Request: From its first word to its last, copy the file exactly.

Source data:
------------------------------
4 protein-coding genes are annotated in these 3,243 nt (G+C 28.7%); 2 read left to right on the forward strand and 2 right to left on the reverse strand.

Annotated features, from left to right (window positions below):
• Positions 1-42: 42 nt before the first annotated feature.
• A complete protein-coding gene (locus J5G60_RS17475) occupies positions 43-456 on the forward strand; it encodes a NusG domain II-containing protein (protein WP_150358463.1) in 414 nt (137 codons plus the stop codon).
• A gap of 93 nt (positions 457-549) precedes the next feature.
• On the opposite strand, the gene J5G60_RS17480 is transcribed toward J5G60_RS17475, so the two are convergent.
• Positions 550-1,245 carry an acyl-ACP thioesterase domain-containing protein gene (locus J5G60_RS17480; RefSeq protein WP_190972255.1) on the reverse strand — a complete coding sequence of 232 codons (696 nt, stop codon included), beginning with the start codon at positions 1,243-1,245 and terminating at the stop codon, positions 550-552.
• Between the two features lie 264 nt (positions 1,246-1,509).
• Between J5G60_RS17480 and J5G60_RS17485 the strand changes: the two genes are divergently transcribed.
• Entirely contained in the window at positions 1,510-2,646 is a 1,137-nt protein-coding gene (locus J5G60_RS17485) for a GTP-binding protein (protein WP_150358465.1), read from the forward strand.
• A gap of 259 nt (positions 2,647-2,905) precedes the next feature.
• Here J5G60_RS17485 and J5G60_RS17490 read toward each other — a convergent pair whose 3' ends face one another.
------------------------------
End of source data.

4 protein-coding genes are annotated in these 3,243 nt (G+C 28.7%); 2 read left to right on the forward strand and 2 right to left on the reverse strand.

Annotated features, from left to right (window positions below):
• Positions 1-42: 42 nt before the first annotated feature.
• A complete protein-coding gene (locus J5G60_RS17475) occupies positions 43-456 on the forward strand; it encodes a NusG domain II-containing protein (protein WP_150358463.1) in 414 nt (137 codons plus the stop codon).
• A gap of 93 nt (positions 457-549) precedes the next feature.
• On the opposite strand, the gene J5G60_RS17480 is transcribed toward J5G60_RS17475, so the two are convergent.
• Positions 550-1,245 carry an acyl-ACP thioesterase domain-containing protein gene (locus J5G60_RS17480; RefSeq protein WP_190972255.1) on the reverse strand — a complete coding sequence of 232 codons (696 nt, stop codon included), beginning with the start codon at positions 1,243-1,245 and terminating at the stop codon, positions 550-552.
• Between the two features lie 264 nt (positions 1,246-1,509).
• Between J5G60_RS17480 and J5G60_RS17485 the strand changes: the two genes are divergently transcribed.
• Entirely contained in the window at positions 1,510-2,646 is a 1,137-nt protein-coding gene (locus J5G60_RS17485) for a GTP-binding protein (protein WP_150358465.1), read from the forward strand.
• A gap of 259 nt (positions 2,647-2,905) precedes the next feature.
• Here J5G60_RS17485 and J5G60_RS17490 read toward each other — a convergent pair whose 3' ends face one another.